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How Many Drugs in Development Eventually Get Approved? More Than You’d Think

The study found that almost 14 percent of drugs in clinical trials are eventually approved by the FDA.

How Many Drugs in Development Eventually Get Approved? More Than You’d Think

By: Sarah Hand, M.Sc.

Posted on: in News | Clinical Trial News | Pharmaceutical News

The pharmaceutical industry has long touted the high failure rate of drugs in clinical trials, but new research out of MIT suggests the industry may be underestimating the number of drugs that make it through. The study found that almost 14 percent of drugs in clinical trials are eventually approved by the FDA.

What’s more, researchers found certain disease areas have higher success rates, compared to others. For example, while just 3.4 percent of new cancer therapies gain regulator approval, infectious disease drugs have a 33.4 percent rate of approval.

Since the probability of success (POS) for a given clinical trial influences whether drugmakers will invest time and money into developing that product, these findings could have big implications for multiple stakeholders in this process. The study appears in the most recent issue of Biostatistics.

“One of the main responsibilities of investors and pharma executives is risk management, hence they need to know what the chances are that a compound will transition from Phase 1 to Phase 2 to Phase 3 and, ultimately, receive FDA approval,” said Andrew W. Lo, the study’s senior author and director of MIT’s Laboratory for Financial Engineering. “Without accurate and timely estimates, resources may be misallocated and financial returns may be misjudged, which leads to higher development costs, higher-priced drugs, and lost opportunities for investors and, more importantly, patients.”

In their study – the largest of its kind – Lo and his colleagues used data from publishing company, Informa’s Citeline dataset. In all, data from nearly 186,000 clinical trials of more than 21,000 drugs were included in the study.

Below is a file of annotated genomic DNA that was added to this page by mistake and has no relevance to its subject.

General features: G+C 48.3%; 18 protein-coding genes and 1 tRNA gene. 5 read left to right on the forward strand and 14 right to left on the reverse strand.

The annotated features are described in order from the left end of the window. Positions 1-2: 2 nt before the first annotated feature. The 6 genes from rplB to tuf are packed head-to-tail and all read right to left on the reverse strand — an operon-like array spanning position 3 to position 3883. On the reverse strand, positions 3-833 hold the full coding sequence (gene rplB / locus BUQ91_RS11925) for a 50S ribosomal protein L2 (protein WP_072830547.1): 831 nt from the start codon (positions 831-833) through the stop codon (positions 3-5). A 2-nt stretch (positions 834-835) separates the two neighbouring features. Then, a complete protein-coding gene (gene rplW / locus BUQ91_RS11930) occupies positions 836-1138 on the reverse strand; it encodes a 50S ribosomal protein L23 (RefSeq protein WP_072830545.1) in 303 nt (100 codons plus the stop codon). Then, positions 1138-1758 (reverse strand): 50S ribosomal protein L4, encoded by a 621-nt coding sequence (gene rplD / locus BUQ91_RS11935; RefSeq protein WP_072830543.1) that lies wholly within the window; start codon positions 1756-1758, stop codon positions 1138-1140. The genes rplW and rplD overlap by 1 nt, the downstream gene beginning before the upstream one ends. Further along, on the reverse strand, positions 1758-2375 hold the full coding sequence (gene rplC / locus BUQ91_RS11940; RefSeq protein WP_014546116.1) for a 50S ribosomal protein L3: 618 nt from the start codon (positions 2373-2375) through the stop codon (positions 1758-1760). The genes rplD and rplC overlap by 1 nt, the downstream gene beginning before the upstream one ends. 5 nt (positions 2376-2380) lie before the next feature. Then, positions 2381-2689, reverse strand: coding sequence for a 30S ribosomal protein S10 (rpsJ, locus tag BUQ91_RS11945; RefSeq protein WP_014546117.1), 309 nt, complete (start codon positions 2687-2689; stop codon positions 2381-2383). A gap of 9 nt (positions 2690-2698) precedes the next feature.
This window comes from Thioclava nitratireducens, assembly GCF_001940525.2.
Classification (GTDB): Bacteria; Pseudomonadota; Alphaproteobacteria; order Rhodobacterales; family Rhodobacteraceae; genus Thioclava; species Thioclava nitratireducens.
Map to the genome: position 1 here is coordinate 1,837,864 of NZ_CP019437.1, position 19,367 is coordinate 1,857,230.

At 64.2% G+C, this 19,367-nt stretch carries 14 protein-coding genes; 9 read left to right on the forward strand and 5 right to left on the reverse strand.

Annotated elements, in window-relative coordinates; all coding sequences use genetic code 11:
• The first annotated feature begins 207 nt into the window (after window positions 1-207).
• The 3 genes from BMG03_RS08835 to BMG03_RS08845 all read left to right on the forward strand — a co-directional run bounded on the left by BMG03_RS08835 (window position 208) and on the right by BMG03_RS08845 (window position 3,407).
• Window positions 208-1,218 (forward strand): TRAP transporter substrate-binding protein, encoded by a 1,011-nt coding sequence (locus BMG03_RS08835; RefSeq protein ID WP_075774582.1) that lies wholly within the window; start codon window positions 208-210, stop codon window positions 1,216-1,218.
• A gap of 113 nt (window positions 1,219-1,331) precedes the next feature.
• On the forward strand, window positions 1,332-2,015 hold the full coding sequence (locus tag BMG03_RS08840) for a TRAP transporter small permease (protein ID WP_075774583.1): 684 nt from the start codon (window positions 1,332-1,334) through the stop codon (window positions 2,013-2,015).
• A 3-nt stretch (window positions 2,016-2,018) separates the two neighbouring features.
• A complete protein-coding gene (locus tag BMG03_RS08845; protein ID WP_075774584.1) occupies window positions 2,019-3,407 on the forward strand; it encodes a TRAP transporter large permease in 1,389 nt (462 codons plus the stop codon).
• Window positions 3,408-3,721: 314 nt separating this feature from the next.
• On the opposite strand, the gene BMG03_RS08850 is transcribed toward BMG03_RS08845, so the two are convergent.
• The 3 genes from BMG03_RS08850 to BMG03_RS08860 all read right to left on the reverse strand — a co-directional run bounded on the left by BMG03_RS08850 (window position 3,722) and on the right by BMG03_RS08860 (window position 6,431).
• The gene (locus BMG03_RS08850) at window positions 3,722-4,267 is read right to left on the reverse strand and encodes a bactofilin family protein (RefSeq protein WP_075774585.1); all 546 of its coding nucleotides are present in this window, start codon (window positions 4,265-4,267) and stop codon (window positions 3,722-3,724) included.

Tackling that volume of data and generating meaningful insights is no small task. To analyze the dataset, Lo and his team developed automated algorithms capable of tracking the clinical development of each compound and calculating its probability of success.

If done manually, this process would take months, if not years. But the MIT team’s algorithm can do the same work in just a few hours.

“You can’t manage what you don’t measure,” said Lo. “It would be literally impossible for any human to process all of these numbers by hand. But in the Era of Big Data, we can do this quickly and accurately.”

The findings call into question the belief that drug approval rates have slowed in recent years. The researchers found that drug approvals were on the decline between 2005 and 2013, however they have been increasing in recent years.

“We hope to provide this information on a regular basis—it’s not just a one-shot deal,” said Lo. “As clinical trial success rates improve for certain diseases, it’s likely that more investment capital will flow into those areas. For diseases where success rates stall, public policy can play an important role by increasing research funding or providing more incentives to risk-tolerant investors and philanthropic organizations. Our goal is to show all stakeholders the lay of the land so that they can make more informed decisions about where and how to direct their resources.”


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